Steamed lobster with drawn butter and boiled sweet corn served on newspaper for the perfect summer meal. Summer does not get any better than this!
Nothing screams summer in New England more than a messy lobster lunch or dinner eaten out in the hot sun someplace where briny scent of the sea fills your every breath. Seagulls are squaking nearby. Lobster juice dribbles along your hand past your wrist and down your arm when you rip the claw away from the body. No posh French emulsion sauces needed, thank you very much. Keep it simple so the sweet clean taste of lobster carrying a hint of the sea is what you taste with every bite. Chase it with a bite of sweet, sweet summer corn. I did not grow up here, but I have turned into a New Englander. I even say “lobstaah” half the time. K makes fun of me.
Why steam a lobster instead of boiling it, you ask?
Here’s why. When you are cooking the lobster in a relatively small amount of liquid — which is the case when you steam a lobster — the brine and flavour of the lobster gets concentrated into a small amount of liquid. This means that when you are done steaming your lobster, you end up with not just cooked lobster, but a beautiful lobster broth. Tonight, K and I will enjoy our lobster feast. But, tomorrow, I will boil down that broth even further with a bayleaf and a clove of garlic to really intensify the essence of lobster and then turn that broth into one of any number of dishes that call for a seafood base: lobster bisque, San Francisco cioppiono, seafood soup.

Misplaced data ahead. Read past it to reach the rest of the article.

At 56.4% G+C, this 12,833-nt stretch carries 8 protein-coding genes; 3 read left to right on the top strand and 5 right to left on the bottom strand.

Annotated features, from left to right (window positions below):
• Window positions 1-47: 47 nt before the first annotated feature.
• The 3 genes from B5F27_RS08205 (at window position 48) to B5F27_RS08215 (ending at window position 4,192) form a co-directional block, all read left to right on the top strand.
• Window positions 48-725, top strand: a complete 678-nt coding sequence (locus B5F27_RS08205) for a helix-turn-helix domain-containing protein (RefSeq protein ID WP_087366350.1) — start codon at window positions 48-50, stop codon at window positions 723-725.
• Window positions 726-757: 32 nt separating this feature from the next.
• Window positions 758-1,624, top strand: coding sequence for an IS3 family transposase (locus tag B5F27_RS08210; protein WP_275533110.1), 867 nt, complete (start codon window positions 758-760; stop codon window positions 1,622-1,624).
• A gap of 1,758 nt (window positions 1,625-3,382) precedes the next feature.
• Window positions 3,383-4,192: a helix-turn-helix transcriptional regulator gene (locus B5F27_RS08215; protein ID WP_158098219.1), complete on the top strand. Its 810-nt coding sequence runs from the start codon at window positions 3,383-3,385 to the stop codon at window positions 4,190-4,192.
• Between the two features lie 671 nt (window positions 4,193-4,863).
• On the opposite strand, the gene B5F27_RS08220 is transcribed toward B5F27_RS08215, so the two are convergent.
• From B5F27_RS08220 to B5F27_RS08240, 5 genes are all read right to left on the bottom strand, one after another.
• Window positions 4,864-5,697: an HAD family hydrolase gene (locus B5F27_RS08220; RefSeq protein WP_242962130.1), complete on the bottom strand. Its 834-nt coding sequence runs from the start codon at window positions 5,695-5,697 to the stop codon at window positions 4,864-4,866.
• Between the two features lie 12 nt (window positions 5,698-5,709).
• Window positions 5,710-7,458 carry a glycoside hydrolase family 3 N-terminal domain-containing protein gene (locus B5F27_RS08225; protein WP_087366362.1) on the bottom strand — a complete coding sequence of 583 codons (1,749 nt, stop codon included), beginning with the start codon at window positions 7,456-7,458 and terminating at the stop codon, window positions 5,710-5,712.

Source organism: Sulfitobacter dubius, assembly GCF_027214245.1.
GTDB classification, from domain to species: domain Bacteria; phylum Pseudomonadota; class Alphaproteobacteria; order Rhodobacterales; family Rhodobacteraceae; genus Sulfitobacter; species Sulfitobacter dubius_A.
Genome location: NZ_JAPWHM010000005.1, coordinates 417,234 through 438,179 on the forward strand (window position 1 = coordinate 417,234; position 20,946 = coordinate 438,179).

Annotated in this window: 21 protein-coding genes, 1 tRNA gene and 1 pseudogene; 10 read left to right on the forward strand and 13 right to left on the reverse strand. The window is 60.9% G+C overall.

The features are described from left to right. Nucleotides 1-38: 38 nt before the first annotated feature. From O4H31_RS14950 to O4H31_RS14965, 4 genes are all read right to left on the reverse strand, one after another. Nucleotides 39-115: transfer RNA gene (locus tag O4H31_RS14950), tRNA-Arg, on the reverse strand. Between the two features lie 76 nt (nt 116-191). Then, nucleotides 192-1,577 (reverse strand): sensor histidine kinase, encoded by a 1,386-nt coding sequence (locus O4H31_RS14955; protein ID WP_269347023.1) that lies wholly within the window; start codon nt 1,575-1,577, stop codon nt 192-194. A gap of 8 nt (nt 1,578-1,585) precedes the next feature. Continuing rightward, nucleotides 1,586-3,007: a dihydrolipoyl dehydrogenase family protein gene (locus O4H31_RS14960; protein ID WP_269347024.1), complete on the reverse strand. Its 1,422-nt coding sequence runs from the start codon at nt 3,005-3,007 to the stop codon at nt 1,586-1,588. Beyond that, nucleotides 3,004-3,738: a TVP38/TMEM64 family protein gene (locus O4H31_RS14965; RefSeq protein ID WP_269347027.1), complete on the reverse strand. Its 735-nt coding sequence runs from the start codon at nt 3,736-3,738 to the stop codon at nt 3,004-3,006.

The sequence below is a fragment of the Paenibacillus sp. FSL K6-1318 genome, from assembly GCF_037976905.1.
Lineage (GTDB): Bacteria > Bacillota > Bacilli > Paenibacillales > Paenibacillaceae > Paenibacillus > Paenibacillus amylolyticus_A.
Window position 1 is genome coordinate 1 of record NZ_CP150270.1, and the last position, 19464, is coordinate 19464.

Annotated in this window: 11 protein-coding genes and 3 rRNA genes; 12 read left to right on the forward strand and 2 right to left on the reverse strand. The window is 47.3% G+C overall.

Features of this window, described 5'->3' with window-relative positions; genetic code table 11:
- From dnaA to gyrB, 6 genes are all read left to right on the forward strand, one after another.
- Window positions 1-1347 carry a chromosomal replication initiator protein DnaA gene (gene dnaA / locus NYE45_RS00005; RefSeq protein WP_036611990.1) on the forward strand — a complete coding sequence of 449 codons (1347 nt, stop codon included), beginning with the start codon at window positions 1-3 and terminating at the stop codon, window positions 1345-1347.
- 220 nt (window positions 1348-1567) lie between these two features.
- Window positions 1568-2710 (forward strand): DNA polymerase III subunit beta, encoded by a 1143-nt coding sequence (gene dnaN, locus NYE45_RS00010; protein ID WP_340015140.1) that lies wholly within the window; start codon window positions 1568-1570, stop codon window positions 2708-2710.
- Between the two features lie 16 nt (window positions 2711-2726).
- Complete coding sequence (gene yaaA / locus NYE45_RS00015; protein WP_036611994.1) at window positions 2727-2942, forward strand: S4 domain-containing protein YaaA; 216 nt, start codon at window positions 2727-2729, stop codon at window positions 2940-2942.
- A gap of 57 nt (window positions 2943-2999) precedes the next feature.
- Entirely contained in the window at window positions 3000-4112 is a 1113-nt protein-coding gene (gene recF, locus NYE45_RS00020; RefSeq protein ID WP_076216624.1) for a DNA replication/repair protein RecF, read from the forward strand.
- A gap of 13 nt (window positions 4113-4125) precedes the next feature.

I have a friend who chooses the lobsters she wants from the tank at the supermarket, and then pays the store to steam the lobster for her. And, believe it or not, she has been living in New England longer than I have. By the time she has paid for her groceries and driven home, her lobster is barely even hot! This post is for her. To show her how easy it is to cook lobster in your home — even if you’re not a native New Englander.
If you kill your lobsters before adding them to the pot, then it is okay to remove the rubber bands from the claws. I always feel queasy cooking pieces of rubber with my food. However, many people do not remove the rubber band and the lobster tastes just fine.
- 2 live lobsters
- 3-4 tablespoon kosher salt
- 3 tablespoons salted butter
- Fill a large stockpot that will fit the lobsters comfortably with 3-4 inches of water. Bring the water to a boil and add salt. Once the salt dissolves, taste the water. Add more salt as needed until the water tastes like seawater. Alternatively, if you are lucky enough to live within walking distance of the sea, you can just use sea water.
- Place a steamer insert into the stockpot (I just invert my canning jar rack, tuck in the handles and stick it inside my stockpot). Using, tongs, transfer the lobster to the pot. Once the water comes back to a boil, start the timer.
- Steam the lobsters for 8 minutes for the first pound, and then for 3-4 minutes per additional pound.
- While the lobster is steaming, melt salted butter. Serve the steamed lobster on old newspapers with drawn butter, boiled corn and cold lemonade or beer.